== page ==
LXDE and Razor-qt come together

Under One Roof

Article from Issue 166/2014

The popular LXDE lightweight desktop is undergoing big changes under the hood, and the future looks bright.

The Lightweight X11 Desktop Environment (LXDE) [1] is a flyweight among the desktop environments. Needing a minimum of just 45MB of memory, the LXDE desktop is light enough to run on low-powered notebooks or older computers with only 128MB RAM and a Pentium II CPU (Figure 1).

Figure 1: The lightweight LXDE desktop can run on antique hardware.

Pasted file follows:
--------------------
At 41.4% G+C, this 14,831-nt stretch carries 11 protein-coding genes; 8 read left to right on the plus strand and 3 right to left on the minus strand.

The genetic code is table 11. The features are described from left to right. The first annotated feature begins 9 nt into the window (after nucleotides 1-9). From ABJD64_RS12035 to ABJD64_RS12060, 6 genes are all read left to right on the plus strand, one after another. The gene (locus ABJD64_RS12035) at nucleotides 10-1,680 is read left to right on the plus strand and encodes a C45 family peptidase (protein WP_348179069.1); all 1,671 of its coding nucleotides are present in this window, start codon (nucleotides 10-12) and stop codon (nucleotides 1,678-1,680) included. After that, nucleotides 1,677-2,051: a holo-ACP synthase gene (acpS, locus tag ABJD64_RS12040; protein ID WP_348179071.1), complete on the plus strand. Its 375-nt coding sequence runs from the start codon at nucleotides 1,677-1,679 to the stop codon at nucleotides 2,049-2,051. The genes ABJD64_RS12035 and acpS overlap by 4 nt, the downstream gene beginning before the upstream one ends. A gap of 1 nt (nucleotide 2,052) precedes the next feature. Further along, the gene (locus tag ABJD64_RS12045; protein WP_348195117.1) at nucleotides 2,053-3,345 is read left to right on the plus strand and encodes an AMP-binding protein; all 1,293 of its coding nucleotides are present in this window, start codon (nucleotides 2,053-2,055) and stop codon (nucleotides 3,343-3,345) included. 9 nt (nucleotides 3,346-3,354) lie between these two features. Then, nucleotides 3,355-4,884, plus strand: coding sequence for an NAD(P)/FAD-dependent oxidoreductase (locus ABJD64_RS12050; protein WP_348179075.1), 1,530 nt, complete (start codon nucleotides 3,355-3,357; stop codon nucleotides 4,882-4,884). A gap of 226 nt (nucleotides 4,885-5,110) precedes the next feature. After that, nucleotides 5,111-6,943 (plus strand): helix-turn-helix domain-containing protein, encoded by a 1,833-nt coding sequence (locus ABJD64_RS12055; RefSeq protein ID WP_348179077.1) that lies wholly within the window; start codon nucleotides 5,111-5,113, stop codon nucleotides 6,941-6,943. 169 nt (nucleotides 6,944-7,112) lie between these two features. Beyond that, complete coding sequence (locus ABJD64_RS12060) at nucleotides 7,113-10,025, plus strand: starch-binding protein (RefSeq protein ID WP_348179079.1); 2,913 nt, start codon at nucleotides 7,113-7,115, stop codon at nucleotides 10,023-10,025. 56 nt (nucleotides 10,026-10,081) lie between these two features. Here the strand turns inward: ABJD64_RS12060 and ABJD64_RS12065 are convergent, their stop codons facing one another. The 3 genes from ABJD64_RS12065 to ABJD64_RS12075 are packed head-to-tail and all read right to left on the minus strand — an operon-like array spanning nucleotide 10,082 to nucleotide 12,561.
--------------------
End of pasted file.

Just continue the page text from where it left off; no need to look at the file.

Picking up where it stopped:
The ultra-lightweight LXDE has built a loyal following in the Linux community for its ability to conserve resources and run on old hardware. LXDE is actually the default desktop for Knoppix, and the LXDE-based Ubuntu variant Lubuntu typically outperforms other alternative Ubuntus at the DistroWatch site [2]. The LXDE desktop first found its way into the Mandriva and Fedora repositories by 2006, and later it became available for Debian and openSUSE. Android and the free router firmware OpenWrt also support LXDE. Many other distributions offer packages or installation images with LXDE, and you'll even find versions of LXDE for OpenSolaris [3] and various BSD systems [4]. The individual LXDE modules are all suitable for independent operation in other POSIX-compliant [5] environments, and the LXDE desktop observes all the rules [6] created by the Free Desktop Project and defined as the Linux Standard Base (LSB) [7].


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